Film Studies and French

Entry Year:2019

Key information

Degree
BA (Hons)
Duration
4 years
Start
September 2019
UCAS code
RW16
Institution code
Q50
Typical A-Level offer
Grades BBB at A-Level. Applicants must have studied French to at least GCSE level. This must include at least one essay based A-Level in a humanities or social sciences subject. Excludes General Studies.
Full entry requirements
UK/EU fees
£9,250
International fees
£16,200
Funding information
Film Studies and French
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Overview

Develop your passion for film while exploring French language and culture in depth.

Our exciting Film Studies and French BA combines two different - and complementary - areas of interest. You’ll divide your time equally between the two subjects.

Studying French at Queen Mary means appreciating the diversity of the French-speaking world. You’ll learn not only about metropolitan France, but also about French as a global language, France’s role on the world stage, and the culture and thought of groups who have historically been silenced or excluded, such as women, the working class and ethnic minorities.

Film Studies fosters an understanding of visual aesthetics and leads students into areas of study as diverse as history, politics, philosophy, technology and performance. You’ll study the history and theory of cinema across a broad range of modules and have the opportunity to write your own film script.

You’ll spend your third year abroad, an exceptional opportunity to develop your language skills through immersion and boost your intercultural competence.

Structure

Year 1

  • Critical Thinking and Writing for Modern Foreign Languages
  • Film: Approaches and Analysis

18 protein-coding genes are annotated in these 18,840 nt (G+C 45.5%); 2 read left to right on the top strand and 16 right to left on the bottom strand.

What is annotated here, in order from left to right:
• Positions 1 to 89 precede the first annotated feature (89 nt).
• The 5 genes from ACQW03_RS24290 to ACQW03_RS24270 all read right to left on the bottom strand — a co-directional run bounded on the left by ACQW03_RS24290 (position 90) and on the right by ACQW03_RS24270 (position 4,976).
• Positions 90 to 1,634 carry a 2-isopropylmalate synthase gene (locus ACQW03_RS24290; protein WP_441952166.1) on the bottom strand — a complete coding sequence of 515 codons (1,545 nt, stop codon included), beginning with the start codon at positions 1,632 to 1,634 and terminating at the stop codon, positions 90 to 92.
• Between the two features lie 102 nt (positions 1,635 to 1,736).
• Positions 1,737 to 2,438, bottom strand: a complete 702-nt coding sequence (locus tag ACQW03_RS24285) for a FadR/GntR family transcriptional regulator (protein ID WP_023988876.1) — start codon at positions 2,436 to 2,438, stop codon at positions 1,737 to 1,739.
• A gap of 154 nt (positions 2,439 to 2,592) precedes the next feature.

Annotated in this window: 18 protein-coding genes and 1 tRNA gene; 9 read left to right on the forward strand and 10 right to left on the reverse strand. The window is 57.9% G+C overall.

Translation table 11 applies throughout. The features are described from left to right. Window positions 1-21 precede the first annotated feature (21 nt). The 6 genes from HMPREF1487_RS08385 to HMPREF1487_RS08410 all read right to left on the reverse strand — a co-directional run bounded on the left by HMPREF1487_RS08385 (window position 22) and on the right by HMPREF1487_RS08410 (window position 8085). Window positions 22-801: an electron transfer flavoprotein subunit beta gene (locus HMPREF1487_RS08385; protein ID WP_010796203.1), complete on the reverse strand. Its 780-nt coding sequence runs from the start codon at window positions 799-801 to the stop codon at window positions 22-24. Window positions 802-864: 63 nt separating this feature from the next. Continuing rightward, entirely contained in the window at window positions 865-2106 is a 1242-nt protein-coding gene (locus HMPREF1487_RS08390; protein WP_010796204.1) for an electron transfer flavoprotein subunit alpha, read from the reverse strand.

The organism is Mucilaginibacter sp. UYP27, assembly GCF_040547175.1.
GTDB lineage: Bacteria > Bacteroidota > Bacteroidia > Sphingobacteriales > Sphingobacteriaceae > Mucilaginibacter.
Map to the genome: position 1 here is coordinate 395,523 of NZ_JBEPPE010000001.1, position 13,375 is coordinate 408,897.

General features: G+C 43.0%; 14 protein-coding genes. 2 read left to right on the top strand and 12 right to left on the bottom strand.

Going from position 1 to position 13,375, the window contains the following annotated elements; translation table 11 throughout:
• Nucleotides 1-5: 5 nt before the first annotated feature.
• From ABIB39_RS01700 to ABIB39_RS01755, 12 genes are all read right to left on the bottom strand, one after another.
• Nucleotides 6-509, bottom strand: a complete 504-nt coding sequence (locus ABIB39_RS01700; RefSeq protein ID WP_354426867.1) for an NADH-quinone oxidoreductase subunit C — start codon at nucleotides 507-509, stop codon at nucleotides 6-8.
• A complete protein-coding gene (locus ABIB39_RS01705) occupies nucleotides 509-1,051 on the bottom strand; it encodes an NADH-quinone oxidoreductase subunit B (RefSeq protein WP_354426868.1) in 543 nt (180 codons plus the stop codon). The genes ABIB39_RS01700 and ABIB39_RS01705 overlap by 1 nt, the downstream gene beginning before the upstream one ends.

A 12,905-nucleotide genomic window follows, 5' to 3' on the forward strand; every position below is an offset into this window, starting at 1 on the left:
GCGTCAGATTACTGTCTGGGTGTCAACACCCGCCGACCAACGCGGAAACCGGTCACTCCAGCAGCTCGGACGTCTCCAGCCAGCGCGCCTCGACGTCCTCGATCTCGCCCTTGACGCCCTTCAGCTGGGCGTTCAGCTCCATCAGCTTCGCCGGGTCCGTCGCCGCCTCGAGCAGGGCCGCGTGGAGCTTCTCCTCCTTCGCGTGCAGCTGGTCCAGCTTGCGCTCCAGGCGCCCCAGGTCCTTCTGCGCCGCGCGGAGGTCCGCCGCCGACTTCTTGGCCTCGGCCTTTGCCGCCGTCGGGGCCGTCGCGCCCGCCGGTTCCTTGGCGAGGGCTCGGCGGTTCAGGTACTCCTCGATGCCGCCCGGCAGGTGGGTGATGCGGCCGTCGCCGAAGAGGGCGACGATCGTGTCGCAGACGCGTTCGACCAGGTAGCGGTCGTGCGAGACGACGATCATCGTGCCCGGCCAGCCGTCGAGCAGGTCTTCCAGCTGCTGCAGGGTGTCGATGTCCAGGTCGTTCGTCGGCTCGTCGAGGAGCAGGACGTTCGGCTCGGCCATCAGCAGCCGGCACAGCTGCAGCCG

• Film: Concepts and History
  • French Foundations
  • French I

Please note that all modules are subject to change.

Year 2

Compulsory

  • French II
  • Translation into French
  • What is Cinema? Critical Approaches

Choose up to three from

  • Film Curation
  • Film, Literature and Adaption
  • Introduction to British Cinema
  • Memories of the Holocaust and Colonialism in French Cinema
  • Scriptwriting: Adaptation and Original Script
  • The French New Wave

Choose one from

  • 20th century French Thought: Values and Violence
  • Memories of WWII in Literature, Film and Art
  • Out of Place: Literature and Dislocation
  • The Sounds of French
  • The Story of my Life?: French Autobiography and Autofiction

Please note that all modules are subject to change.

Year 3

  • Year abroad

Please note that all modules are subject to change.

Year 4

Compulsory

  • French III

Choose up to four from

  • British Cinema from the 1960s New wave to the Arrival of Channel 4
  • Contemporary Hollywood Cinema
  • Eco-cinemas: Nature, Animals and the Moving Image
  • Film and Ethics
  • Film Archaeology
  • Film Philosophy
  • Reading German Film III: Contemporary German Cinema

Choose one or two from